Greedy borrowers, lenders not victims
The remark by Dan Demeria, the owner of Potomac Heritage Homes, that any one of us could have been caught up in the mortgage crisis reflects the kind of ridiculous rationalization of greed and lack of simple financial common sense that we have seen from an alarming number of mortgage bankers and from greedy, spendthrift borrowers who now, absurdly, call themselves victims ("Short, sharp fall," Feb. 22).
Where was their sense of personal responsibility? Why should careful, budget-conscious mortgage-holders assist these individuals in any way?
The people who are really being unfairly adversely affected are those who, through no fault of their own, are being squeezed into foreclosure because of job cuts and the fallout of the greed.
I say, let's look to help those victims.
Paul Belz, Timonium
Use stimulus funds to advance Red Line
Could someone explain to me why stimulus funds available for Maryland transportation projects couldn't be used to put the proposed east-west Red Line light rail on the fast track?
I think the transportation projects outlined in the editorial "Road to recovery" (Feb. 19) are mainly worthy ones. But we need to spend these funds in ways that will at least alert those who still accept the complacent status quo that happy motoring and universal car ownership are not in our future.
Paul R. Schlitz Jr., Baltimore
Chance to remove new E-ZPass fee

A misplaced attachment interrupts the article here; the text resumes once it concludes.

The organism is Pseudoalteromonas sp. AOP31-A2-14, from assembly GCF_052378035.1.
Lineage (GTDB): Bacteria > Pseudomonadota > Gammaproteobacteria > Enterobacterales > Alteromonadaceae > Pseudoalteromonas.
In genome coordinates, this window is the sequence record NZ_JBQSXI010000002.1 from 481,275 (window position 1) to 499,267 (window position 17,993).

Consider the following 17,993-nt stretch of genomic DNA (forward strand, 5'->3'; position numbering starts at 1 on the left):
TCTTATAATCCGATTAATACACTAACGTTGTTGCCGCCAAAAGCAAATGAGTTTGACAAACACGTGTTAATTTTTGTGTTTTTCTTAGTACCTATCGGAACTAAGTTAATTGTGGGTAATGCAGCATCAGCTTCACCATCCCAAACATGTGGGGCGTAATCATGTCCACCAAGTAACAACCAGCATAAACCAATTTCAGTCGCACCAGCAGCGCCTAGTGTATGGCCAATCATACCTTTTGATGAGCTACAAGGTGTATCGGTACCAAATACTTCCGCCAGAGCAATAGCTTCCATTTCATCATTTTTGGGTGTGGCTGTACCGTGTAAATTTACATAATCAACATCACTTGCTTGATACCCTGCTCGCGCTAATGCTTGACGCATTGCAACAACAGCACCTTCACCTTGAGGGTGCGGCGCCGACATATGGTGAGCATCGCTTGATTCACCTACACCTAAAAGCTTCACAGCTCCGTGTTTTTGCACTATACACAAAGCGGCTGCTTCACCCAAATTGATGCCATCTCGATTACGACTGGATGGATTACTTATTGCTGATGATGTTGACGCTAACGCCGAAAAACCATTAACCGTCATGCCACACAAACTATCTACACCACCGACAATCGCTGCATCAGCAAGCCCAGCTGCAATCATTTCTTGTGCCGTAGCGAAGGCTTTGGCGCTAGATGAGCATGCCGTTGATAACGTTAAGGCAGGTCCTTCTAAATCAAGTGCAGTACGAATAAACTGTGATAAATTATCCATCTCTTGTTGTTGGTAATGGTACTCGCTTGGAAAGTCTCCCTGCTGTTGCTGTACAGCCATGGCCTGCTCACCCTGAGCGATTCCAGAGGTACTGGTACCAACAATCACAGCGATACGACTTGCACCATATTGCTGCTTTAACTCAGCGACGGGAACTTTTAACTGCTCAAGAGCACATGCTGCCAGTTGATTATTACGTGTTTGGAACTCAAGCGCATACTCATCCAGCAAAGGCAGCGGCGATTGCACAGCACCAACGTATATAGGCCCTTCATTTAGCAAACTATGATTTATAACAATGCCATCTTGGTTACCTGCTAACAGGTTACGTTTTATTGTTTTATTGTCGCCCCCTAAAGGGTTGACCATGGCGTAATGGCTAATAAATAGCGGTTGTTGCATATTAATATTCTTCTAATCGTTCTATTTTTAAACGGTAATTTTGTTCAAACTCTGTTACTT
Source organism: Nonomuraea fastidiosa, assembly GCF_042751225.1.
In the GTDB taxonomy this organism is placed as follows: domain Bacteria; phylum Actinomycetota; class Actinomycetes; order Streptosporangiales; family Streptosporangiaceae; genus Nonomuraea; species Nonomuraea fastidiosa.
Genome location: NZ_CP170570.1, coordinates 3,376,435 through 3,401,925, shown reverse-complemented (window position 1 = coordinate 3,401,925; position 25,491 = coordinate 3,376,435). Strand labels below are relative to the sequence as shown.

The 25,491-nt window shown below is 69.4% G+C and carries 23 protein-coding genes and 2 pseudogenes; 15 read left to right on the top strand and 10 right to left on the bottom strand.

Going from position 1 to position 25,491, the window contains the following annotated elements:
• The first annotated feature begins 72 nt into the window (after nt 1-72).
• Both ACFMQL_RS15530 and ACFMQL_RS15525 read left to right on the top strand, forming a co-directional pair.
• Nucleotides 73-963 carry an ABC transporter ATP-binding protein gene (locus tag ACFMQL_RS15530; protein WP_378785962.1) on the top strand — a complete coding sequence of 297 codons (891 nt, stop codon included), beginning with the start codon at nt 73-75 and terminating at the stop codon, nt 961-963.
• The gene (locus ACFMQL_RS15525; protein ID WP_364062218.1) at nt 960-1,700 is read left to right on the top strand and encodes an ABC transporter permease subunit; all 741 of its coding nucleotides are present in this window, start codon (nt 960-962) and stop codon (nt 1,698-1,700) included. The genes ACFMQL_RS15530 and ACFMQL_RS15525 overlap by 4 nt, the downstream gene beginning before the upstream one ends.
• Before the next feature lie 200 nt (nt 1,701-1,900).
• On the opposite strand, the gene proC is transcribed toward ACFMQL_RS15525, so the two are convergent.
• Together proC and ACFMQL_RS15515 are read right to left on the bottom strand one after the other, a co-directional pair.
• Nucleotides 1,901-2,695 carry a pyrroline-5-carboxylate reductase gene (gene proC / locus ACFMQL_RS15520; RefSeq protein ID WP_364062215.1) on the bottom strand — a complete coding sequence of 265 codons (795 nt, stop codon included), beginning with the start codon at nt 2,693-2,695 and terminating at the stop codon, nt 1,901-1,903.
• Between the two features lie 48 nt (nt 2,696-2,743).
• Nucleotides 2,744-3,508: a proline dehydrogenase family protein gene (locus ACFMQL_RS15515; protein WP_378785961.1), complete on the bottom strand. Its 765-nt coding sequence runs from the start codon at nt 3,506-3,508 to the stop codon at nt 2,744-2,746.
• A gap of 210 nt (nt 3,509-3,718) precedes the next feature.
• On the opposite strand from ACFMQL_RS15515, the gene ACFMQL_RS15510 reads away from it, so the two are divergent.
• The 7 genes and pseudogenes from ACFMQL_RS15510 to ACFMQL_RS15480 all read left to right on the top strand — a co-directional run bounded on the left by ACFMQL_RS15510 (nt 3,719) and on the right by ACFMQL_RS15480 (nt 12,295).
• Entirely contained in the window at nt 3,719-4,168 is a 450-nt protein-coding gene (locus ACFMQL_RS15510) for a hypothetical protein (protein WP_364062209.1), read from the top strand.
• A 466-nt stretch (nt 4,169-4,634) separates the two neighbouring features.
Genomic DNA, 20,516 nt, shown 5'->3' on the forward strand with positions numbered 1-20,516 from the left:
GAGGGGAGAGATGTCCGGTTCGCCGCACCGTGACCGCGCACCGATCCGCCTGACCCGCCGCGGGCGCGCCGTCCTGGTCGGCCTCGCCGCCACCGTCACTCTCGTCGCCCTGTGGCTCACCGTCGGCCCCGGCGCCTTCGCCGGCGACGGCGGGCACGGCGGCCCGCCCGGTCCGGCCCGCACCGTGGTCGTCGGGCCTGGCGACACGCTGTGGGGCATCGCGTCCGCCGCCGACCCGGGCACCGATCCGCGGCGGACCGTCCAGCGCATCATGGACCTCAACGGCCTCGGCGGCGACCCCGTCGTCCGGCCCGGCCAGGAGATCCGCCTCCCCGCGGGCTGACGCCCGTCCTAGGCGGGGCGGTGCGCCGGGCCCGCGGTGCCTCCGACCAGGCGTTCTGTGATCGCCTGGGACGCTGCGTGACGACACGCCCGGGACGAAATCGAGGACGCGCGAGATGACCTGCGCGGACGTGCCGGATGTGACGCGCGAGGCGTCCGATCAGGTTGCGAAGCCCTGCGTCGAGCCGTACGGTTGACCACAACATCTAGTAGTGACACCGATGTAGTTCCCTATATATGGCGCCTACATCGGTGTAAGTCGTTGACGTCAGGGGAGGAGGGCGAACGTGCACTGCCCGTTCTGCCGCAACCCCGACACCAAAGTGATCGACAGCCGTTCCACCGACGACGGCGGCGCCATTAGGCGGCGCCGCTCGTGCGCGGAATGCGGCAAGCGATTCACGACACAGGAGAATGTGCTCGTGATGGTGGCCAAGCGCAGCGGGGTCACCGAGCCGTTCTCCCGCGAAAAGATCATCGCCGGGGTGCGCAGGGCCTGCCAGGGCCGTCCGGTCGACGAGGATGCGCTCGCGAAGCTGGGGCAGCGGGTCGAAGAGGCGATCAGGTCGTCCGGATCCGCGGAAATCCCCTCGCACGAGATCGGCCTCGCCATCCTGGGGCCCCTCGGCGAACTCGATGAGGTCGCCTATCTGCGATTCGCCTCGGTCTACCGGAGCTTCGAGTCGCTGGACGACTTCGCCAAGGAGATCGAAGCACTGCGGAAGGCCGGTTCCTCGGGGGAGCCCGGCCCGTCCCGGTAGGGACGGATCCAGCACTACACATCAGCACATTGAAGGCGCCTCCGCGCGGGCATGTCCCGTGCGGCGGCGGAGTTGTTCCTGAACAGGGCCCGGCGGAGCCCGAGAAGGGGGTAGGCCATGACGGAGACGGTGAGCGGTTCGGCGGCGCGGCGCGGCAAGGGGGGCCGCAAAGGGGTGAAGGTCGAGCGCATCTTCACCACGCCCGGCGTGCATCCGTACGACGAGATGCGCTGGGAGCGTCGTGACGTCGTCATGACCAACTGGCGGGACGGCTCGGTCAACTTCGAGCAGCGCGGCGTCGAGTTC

Now that the state has received a $350 million infusion of federal cash for transportation projects ("O'Malley poised to spend $350 million of stimulus on transportation projects," Feb. 18), the governor should get the Maryland Transportation Authority's board to remove the $18-a-year service fee it just applied to each E-ZPass user.
Mike Collins, Annapolis
Hamas' attacks caused the conflict
The writer of the letter "Israel's aggression is real impediment" (Feb. 23) suggests that Israel is responsible for the deaths of Palestinians in the recent retaliation strikes by Israel in Gaza.
I would pose a question to the writer: Had Hamas never sent any rockets into Israel in the time leading up to the retaliation, how many Palestinians would have died from Israeli retaliatory strikes?
The answer is zero.
Kenneth E. Gingery Jr., Millsboro, Del.
Curb malpractice, not damage awards
A doctor complained in a recent letter about efforts in the legislature to change Maryland's medical malpractice laws ("Malpractice rollback a windfall for lawyers," letters, Feb. 22). He is concerned about more malpractice claims driving up malpractice insurance rates.
The solution to high malpractice insurance premiums is less malpractice, not limits on compensating injured patients.
Studies using malpractice payment data from the National Practitioner Data Bank show that the majority of dollars paid out for malpractice result from the negligent actions of the very small proportion of physicians who face multiple malpractice payments.
Rather than trying to restrict injured patients from being compensated, the letter writer and other physicians should demand that the Maryland Board of Physicians restrict or revoke the licenses of physicians with a record of multiple malpractice awards.
That not only would reduce malpractice claims and insurance premiums but, more important, would also protect the public from the few bad physicians causing most of the problem.
Robert E. Oshel, Silver Spring
The writer is a former associate director of the Division of Practitioner Data Banks at the U.S. Department of Health and Human Services.